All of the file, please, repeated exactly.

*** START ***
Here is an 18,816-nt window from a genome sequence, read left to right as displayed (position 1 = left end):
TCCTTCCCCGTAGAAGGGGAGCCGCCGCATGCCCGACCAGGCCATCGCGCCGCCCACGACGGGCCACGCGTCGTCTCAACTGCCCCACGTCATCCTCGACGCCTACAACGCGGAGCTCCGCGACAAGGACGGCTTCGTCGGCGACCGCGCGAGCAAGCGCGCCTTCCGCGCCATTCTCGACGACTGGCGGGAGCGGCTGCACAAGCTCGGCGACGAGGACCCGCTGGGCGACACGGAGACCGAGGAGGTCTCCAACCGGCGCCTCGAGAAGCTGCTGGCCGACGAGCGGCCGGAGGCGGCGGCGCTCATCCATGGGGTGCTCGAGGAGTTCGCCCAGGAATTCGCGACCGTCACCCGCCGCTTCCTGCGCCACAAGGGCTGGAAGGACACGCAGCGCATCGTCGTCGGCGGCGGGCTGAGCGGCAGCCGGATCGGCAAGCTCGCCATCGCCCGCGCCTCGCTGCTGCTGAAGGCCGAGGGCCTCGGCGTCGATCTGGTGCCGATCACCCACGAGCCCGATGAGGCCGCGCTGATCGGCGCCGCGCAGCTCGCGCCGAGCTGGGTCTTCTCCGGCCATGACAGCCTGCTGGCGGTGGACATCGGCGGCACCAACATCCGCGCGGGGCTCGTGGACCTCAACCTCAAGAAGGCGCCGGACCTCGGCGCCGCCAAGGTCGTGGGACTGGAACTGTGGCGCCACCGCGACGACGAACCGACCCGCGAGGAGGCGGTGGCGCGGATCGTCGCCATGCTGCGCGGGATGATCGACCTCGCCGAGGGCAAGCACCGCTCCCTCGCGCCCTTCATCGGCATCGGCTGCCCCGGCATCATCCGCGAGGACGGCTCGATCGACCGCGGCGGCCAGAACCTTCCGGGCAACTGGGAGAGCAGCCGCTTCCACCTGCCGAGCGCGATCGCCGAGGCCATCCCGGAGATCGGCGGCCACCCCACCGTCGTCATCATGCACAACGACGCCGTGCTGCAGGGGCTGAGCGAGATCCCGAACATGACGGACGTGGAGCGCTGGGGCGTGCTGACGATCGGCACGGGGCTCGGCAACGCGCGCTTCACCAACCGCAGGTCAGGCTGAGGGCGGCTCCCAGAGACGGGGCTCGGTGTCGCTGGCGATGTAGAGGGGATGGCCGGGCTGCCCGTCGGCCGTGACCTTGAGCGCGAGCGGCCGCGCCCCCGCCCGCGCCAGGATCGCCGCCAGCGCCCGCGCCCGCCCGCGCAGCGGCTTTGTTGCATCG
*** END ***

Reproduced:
Here is an 18,816-nt window from a genome sequence, read left to right as displayed (position 1 = left end):
TCCTTCCCCGTAGAAGGGGAGCCGCCGCATGCCCGACCAGGCCATCGCGCCGCCCACGACGGGCCACGCGTCGTCTCAACTGCCCCACGTCATCCTCGACGCCTACAACGCGGAGCTCCGCGACAAGGACGGCTTCGTCGGCGACCGCGCGAGCAAGCGCGCCTTCCGCGCCATTCTCGACGACTGGCGGGAGCGGCTGCACAAGCTCGGCGACGAGGACCCGCTGGGCGACACGGAGACCGAGGAGGTCTCCAACCGGCGCCTCGAGAAGCTGCTGGCCGACGAGCGGCCGGAGGCGGCGGCGCTCATCCATGGGGTGCTCGAGGAGTTCGCCCAGGAATTCGCGACCGTCACCCGCCGCTTCCTGCGCCACAAGGGCTGGAAGGACACGCAGCGCATCGTCGTCGGCGGCGGGCTGAGCGGCAGCCGGATCGGCAAGCTCGCCATCGCCCGCGCCTCGCTGCTGCTGAAGGCCGAGGGCCTCGGCGTCGATCTGGTGCCGATCACCCACGAGCCCGATGAGGCCGCGCTGATCGGCGCCGCGCAGCTCGCGCCGAGCTGGGTCTTCTCCGGCCATGACAGCCTGCTGGCGGTGGACATCGGCGGCACCAACATCCGCGCGGGGCTCGTGGACCTCAACCTCAAGAAGGCGCCGGACCTCGGCGCCGCCAAGGTCGTGGGACTGGAACTGTGGCGCCACCGCGACGACGAACCGACCCGCGAGGAGGCGGTGGCGCGGATCGTCGCCATGCTGCGCGGGATGATCGACCTCGCCGAGGGCAAGCACCGCTCCCTCGCGCCCTTCATCGGCATCGGCTGCCCCGGCATCATCCGCGAGGACGGCTCGATCGACCGCGGCGGCCAGAACCTTCCGGGCAACTGGGAGAGCAGCCGCTTCCACCTGCCGAGCGCGATCGCCGAGGCCATCCCGGAGATCGGCGGCCACCCCACCGTCGTCATCATGCACAACGACGCCGTGCTGCAGGGGCTGAGCGAGATCCCGAACATGACGGACGTGGAGCGCTGGGGCGTGCTGACGATCGGCACGGGGCTCGGCAACGCGCGCTTCACCAACCGCAGGTCAGGCTGAGGGCGGCTCCCAGAGACGGGGCTCGGTGTCGCTGGCGATGTAGAGGGGATGGCCGGGCTGCCCGTCGGCCGTGACCTTGAGCGCGAGCGGCCGCGCCCCCGCCCGCGCCAGGATCGCCGCCAGCGCCCGCGCCCGCCCGCGCAGCGGCTTTGTTGCATCG